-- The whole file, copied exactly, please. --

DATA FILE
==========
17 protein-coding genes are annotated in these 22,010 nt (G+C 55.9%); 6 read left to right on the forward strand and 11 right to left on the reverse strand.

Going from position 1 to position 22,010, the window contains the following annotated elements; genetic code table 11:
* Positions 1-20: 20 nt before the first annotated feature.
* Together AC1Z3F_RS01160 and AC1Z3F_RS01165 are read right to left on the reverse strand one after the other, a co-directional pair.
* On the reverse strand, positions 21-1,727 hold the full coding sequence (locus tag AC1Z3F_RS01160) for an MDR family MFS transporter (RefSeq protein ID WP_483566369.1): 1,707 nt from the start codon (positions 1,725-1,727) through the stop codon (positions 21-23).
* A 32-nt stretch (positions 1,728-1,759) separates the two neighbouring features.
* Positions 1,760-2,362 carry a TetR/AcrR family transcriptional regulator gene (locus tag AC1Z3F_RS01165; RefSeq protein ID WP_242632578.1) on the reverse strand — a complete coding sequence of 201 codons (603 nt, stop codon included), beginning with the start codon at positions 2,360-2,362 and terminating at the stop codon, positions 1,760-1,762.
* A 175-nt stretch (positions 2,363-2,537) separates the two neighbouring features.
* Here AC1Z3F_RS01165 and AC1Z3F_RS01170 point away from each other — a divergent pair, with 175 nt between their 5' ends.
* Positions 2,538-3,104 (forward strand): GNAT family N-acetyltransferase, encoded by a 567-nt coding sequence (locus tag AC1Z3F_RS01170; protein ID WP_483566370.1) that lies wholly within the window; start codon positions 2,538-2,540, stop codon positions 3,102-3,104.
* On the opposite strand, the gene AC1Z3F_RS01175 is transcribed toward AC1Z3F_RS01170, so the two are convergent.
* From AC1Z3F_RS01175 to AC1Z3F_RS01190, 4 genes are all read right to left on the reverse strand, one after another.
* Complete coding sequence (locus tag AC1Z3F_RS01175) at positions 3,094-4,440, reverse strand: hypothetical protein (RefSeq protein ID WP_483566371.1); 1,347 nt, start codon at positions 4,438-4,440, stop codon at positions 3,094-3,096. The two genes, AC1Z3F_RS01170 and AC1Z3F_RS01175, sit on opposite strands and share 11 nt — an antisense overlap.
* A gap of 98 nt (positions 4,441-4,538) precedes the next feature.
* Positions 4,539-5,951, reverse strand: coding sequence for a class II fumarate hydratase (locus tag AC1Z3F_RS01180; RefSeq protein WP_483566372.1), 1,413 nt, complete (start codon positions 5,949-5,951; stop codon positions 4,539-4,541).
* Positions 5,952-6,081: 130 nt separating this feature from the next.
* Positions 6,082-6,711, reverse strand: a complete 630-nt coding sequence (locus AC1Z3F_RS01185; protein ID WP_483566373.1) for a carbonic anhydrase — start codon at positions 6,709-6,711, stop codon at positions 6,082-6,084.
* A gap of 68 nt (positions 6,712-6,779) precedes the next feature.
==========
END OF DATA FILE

17 protein-coding genes are annotated in these 22,010 nt (G+C 55.9%); 6 read left to right on the forward strand and 11 right to left on the reverse strand.

Going from position 1 to position 22,010, the window contains the following annotated elements; genetic code table 11:
* Positions 1-20: 20 nt before the first annotated feature.
* Together AC1Z3F_RS01160 and AC1Z3F_RS01165 are read right to left on the reverse strand one after the other, a co-directional pair.
* On the reverse strand, positions 21-1,727 hold the full coding sequence (locus tag AC1Z3F_RS01160) for an MDR family MFS transporter (RefSeq protein ID WP_483566369.1): 1,707 nt from the start codon (positions 1,725-1,727) through the stop codon (positions 21-23).
* A 32-nt stretch (positions 1,728-1,759) separates the two neighbouring features.
* Positions 1,760-2,362 carry a TetR/AcrR family transcriptional regulator gene (locus tag AC1Z3F_RS01165; RefSeq protein ID WP_242632578.1) on the reverse strand — a complete coding sequence of 201 codons (603 nt, stop codon included), beginning with the start codon at positions 2,360-2,362 and terminating at the stop codon, positions 1,760-1,762.
* A 175-nt stretch (positions 2,363-2,537) separates the two neighbouring features.
* Here AC1Z3F_RS01165 and AC1Z3F_RS01170 point away from each other — a divergent pair, with 175 nt between their 5' ends.
* Positions 2,538-3,104 (forward strand): GNAT family N-acetyltransferase, encoded by a 567-nt coding sequence (locus tag AC1Z3F_RS01170; protein ID WP_483566370.1) that lies wholly within the window; start codon positions 2,538-2,540, stop codon positions 3,102-3,104.
* On the opposite strand, the gene AC1Z3F_RS01175 is transcribed toward AC1Z3F_RS01170, so the two are convergent.
* From AC1Z3F_RS01175 to AC1Z3F_RS01190, 4 genes are all read right to left on the reverse strand, one after another.
* Complete coding sequence (locus tag AC1Z3F_RS01175) at positions 3,094-4,440, reverse strand: hypothetical protein (RefSeq protein ID WP_483566371.1); 1,347 nt, start codon at positions 4,438-4,440, stop codon at positions 3,094-3,096. The two genes, AC1Z3F_RS01170 and AC1Z3F_RS01175, sit on opposite strands and share 11 nt — an antisense overlap.
* A gap of 98 nt (positions 4,441-4,538) precedes the next feature.
* Positions 4,539-5,951, reverse strand: coding sequence for a class II fumarate hydratase (locus tag AC1Z3F_RS01180; RefSeq protein WP_483566372.1), 1,413 nt, complete (start codon positions 5,949-5,951; stop codon positions 4,539-4,541).
* Positions 5,952-6,081: 130 nt separating this feature from the next.
* Positions 6,082-6,711, reverse strand: a complete 630-nt coding sequence (locus AC1Z3F_RS01185; protein ID WP_483566373.1) for a carbonic anhydrase — start codon at positions 6,709-6,711, stop codon at positions 6,082-6,084.
* A gap of 68 nt (positions 6,712-6,779) precedes the next feature.